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Frenchie Fitness: Dog Nutrition

Maintaining healthy body weight is not only crucial to human health, but it is the same with dogs. Overseeing the amount your Frenchie consumes day by day will help to avoid becoming overweight and prevent many health issues, like high blood pressure, problems with insulin, and of course, it will lengthen your baby’s life. So how many calories does an adult French Bulldog need per day, and what should those calories consist of? Keep reading, and you will learn everything!

Is dog calorie the same as human calorie?

Dog calories are counted the same way as human calories. To put it simply, calories are the amount of energy any dog needs to take each day to maintain a healthy body weight.

Calories consist of six macronutrients, no matter which species we are talking about: water, proteins, fats, carbohydrates, minerals, and vitamins. These essential nutrients are required as part of the dog’s regular diet, and are involved in all of the basic functions of the body. Therefore, it is really important to find the right nutrient balance for your dog’s overall health and well-being.

A well-balanced dog diet must include the appropriate amount of macronutrients. The necessary amounts of these components may vary somewhat with the dog’s stage of life, which means a puppy has different needs than a senior or pregnant dog.

Although historically dogs belong to the group of carnivores, being side by side with humans they became omnivores too: their tooth structure and intestinal tract adapted to eat both meat and plants. That means, we need to provide them a well-balanced diet of plant and animal food. Dogs use proteins and fats as their primary energy sources, and we should keep that in mind! Sugars will do no good to us humans nor our little furry babies.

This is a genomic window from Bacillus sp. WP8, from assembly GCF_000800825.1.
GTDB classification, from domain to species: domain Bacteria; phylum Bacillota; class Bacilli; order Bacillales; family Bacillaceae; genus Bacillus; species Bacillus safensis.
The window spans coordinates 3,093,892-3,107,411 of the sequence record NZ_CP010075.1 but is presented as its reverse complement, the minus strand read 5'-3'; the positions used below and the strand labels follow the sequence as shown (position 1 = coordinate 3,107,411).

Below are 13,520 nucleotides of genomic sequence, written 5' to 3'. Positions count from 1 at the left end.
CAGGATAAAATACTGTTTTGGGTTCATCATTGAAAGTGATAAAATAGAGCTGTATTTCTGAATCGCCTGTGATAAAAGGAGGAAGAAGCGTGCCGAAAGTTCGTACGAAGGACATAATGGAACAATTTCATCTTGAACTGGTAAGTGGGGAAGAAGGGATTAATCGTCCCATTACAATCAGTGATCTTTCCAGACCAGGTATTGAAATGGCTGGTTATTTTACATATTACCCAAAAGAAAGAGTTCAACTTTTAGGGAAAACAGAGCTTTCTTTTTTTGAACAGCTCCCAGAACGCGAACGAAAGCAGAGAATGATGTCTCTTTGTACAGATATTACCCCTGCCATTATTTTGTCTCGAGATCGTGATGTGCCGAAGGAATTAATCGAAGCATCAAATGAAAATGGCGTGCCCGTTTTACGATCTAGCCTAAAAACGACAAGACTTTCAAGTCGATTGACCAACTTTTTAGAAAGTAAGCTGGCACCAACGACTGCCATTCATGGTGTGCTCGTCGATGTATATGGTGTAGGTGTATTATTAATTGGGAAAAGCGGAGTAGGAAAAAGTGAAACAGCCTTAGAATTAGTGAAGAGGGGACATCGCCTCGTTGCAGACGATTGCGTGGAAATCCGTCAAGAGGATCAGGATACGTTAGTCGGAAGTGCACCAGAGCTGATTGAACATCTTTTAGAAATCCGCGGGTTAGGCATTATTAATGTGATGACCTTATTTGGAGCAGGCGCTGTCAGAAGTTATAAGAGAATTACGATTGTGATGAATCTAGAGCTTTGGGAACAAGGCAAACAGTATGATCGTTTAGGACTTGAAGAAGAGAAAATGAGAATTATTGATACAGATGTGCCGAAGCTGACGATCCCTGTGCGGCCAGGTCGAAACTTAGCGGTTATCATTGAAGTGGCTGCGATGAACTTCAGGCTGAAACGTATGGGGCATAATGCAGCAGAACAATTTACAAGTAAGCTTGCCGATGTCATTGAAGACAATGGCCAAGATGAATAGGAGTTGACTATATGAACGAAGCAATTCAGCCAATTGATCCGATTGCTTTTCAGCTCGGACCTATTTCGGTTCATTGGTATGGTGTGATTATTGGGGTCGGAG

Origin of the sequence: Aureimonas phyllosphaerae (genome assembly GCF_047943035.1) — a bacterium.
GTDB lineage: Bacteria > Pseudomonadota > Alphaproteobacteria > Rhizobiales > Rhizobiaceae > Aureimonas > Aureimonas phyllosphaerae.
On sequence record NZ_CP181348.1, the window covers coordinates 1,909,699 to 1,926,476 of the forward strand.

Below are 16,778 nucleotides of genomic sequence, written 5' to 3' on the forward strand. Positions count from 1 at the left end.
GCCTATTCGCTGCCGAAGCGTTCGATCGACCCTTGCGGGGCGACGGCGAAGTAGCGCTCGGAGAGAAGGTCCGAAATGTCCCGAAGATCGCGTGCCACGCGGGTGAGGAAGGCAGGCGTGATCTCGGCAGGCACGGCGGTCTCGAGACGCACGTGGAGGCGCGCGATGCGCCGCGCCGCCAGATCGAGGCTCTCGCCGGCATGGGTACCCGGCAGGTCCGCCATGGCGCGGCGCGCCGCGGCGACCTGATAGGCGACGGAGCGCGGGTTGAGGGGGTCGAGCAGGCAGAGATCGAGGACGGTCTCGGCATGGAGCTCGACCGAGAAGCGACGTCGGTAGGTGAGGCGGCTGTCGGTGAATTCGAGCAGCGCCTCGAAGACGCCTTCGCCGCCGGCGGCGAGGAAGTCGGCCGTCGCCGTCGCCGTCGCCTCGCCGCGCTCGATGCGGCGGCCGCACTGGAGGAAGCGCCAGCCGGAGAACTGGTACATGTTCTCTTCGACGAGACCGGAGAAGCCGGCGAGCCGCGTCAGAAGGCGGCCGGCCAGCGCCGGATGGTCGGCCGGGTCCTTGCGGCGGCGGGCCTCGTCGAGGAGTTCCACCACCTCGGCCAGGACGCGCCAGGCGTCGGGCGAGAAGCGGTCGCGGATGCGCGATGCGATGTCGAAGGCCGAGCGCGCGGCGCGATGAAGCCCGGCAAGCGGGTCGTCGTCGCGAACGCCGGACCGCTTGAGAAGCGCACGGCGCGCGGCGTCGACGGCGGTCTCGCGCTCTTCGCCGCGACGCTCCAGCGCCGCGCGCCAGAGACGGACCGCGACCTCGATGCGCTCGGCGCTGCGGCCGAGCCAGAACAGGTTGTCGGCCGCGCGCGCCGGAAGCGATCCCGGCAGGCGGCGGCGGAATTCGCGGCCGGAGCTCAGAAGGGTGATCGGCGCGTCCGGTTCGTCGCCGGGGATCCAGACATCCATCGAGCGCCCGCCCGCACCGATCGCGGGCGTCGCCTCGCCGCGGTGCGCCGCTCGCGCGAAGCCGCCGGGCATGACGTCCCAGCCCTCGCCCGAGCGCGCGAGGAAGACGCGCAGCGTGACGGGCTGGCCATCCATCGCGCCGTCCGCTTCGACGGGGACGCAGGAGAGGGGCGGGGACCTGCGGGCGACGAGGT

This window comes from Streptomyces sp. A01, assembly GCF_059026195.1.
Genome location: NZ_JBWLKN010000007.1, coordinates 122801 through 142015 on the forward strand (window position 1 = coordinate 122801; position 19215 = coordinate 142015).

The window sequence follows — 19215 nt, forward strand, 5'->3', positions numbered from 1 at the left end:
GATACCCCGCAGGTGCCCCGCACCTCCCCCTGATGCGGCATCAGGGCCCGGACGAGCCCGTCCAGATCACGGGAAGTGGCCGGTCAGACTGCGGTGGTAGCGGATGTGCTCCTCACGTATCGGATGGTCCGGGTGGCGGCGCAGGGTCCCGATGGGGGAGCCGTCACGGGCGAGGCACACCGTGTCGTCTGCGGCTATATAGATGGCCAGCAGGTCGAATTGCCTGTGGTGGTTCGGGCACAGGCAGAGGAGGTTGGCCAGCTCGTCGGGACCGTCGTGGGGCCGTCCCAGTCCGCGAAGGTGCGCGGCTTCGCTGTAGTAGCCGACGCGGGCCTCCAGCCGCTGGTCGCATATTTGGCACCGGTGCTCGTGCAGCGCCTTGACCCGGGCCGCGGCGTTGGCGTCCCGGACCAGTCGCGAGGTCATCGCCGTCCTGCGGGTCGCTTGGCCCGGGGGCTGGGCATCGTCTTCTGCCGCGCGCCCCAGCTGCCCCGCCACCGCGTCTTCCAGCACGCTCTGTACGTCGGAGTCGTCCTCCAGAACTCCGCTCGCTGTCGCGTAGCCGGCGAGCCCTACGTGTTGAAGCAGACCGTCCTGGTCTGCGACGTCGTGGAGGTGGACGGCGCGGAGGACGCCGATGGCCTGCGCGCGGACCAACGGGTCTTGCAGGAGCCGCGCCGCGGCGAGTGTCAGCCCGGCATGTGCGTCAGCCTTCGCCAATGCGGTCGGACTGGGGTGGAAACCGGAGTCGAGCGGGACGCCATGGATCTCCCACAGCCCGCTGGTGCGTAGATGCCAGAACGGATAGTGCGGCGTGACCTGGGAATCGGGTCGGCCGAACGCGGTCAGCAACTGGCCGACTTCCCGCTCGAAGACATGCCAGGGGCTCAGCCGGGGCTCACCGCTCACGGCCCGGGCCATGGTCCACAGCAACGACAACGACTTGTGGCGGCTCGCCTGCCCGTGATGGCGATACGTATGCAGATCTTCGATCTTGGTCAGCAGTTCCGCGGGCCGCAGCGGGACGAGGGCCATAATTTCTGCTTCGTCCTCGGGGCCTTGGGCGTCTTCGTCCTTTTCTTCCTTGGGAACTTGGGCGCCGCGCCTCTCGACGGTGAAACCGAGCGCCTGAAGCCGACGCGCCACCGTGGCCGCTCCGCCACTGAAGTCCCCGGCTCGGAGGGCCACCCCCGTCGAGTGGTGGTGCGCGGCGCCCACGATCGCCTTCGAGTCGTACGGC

How many calories does an adult French Bulldog need?

The golden rule is that each adult dog needs 25-30 calories per pound of body weight (or ca. 60 cal/kg). But this is only a general assumption, and we can be more specific than that! How old is your dog? Is your dog active all day or more like a couch potato? Older and less active dogs need 30% less amount of energy than young and energetic pets.

Being neutered also impacts the amount of required food. A neutered dog’s body goes through a hormonal change, and they will become lazier than the fertile peers. In this case, decrease your Frenchie’s food amount by 30%!

Let’s take a look at two examples! Let’s say, you own a beautiful 3-years-old, medium active but already neutered Frenchie girl weighing 17 pounds (8kg)! According to her weight, this lady needs 425-510 calories on an average day. We know she has been neutered, as most TomKings Frenchies are, but due to her age, she is still playful. Therefore, no deduction of the general amount is needed.

Now let’s take a look at an older peer! Your beautiful lady has a 10-year old companion (also neutered) who mostly likes to chill all day, and due to her age, she is getting a bit chubby, weighing 22 pounds (10 kg). 22 pounds * 25 calories = 550, but we need to deduct 30% due to her age, fertility, and activity. It means, if you feed her 385 calories per day, she would maintain her current shape. But if she needs to loose some pounds, please talk to your vet first, who will tell you exactly how to decrease the calorie intake of your angel.